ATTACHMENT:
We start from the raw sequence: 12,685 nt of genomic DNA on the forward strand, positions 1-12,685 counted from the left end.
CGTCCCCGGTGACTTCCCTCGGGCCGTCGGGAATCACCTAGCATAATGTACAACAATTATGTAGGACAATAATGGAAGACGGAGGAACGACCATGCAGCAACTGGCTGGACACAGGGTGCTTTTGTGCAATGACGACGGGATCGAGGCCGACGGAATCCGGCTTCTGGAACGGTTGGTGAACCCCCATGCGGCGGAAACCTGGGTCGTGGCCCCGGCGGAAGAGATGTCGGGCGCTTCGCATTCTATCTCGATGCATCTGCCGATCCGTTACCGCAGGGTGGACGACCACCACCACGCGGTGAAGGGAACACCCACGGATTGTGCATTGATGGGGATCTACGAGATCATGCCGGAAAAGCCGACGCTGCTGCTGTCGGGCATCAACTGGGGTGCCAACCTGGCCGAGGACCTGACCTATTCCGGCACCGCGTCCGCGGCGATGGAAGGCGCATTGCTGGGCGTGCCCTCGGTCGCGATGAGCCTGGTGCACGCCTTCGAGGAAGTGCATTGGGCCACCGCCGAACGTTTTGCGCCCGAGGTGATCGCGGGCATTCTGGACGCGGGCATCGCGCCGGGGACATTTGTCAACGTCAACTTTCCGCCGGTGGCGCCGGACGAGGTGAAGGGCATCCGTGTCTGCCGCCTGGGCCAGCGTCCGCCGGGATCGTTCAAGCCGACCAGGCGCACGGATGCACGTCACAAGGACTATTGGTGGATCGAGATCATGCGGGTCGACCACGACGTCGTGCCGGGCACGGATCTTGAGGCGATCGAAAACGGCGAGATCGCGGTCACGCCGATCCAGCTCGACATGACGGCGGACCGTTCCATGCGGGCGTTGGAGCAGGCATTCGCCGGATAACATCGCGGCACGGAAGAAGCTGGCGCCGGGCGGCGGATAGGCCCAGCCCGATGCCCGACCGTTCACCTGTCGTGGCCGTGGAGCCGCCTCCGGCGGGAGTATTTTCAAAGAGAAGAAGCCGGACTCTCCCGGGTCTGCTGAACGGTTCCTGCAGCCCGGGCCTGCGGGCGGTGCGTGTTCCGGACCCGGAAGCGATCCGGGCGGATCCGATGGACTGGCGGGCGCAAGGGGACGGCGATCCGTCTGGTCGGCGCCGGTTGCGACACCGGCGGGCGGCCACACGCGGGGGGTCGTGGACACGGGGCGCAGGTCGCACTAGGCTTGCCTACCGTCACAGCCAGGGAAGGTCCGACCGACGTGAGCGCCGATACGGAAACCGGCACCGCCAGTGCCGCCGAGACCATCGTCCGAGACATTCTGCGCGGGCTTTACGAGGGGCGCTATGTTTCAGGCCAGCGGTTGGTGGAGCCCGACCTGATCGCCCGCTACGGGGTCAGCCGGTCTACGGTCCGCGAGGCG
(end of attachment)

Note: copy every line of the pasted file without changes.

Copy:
We start from the raw sequence: 12,685 nt of genomic DNA on the forward strand, positions 1-12,685 counted from the left end.
CGTCCCCGGTGACTTCCCTCGGGCCGTCGGGAATCACCTAGCATAATGTACAACAATTATGTAGGACAATAATGGAAGACGGAGGAACGACCATGCAGCAACTGGCTGGACACAGGGTGCTTTTGTGCAATGACGACGGGATCGAGGCCGACGGAATCCGGCTTCTGGAACGGTTGGTGAACCCCCATGCGGCGGAAACCTGGGTCGTGGCCCCGGCGGAAGAGATGTCGGGCGCTTCGCATTCTATCTCGATGCATCTGCCGATCCGTTACCGCAGGGTGGACGACCACCACCACGCGGTGAAGGGAACACCCACGGATTGTGCATTGATGGGGATCTACGAGATCATGCCGGAAAAGCCGACGCTGCTGCTGTCGGGCATCAACTGGGGTGCCAACCTGGCCGAGGACCTGACCTATTCCGGCACCGCGTCCGCGGCGATGGAAGGCGCATTGCTGGGCGTGCCCTCGGTCGCGATGAGCCTGGTGCACGCCTTCGAGGAAGTGCATTGGGCCACCGCCGAACGTTTTGCGCCCGAGGTGATCGCGGGCATTCTGGACGCGGGCATCGCGCCGGGGACATTTGTCAACGTCAACTTTCCGCCGGTGGCGCCGGACGAGGTGAAGGGCATCCGTGTCTGCCGCCTGGGCCAGCGTCCGCCGGGATCGTTCAAGCCGACCAGGCGCACGGATGCACGTCACAAGGACTATTGGTGGATCGAGATCATGCGGGTCGACCACGACGTCGTGCCGGGCACGGATCTTGAGGCGATCGAAAACGGCGAGATCGCGGTCACGCCGATCCAGCTCGACATGACGGCGGACCGTTCCATGCGGGCGTTGGAGCAGGCATTCGCCGGATAACATCGCGGCACGGAAGAAGCTGGCGCCGGGCGGCGGATAGGCCCAGCCCGATGCCCGACCGTTCACCTGTCGTGGCCGTGGAGCCGCCTCCGGCGGGAGTATTTTCAAAGAGAAGAAGCCGGACTCTCCCGGGTCTGCTGAACGGTTCCTGCAGCCCGGGCCTGCGGGCGGTGCGTGTTCCGGACCCGGAAGCGATCCGGGCGGATCCGATGGACTGGCGGGCGCAAGGGGACGGCGATCCGTCTGGTCGGCGCCGGTTGCGACACCGGCGGGCGGCCACACGCGGGGGGTCGTGGACACGGGGCGCAGGTCGCACTAGGCTTGCCTACCGTCACAGCCAGGGAAGGTCCGACCGACGTGAGCGCCGATACGGAAACCGGCACCGCCAGTGCCGCCGAGACCATCGTCCGAGACATTCTGCGCGGGCTTTACGAGGGGCGCTATGTTTCAGGCCAGCGGTTGGTGGAGCCCGACCTGATCGCCCGCTACGGGGTCAGCCGGTCTACGGTCCGCGAGGCG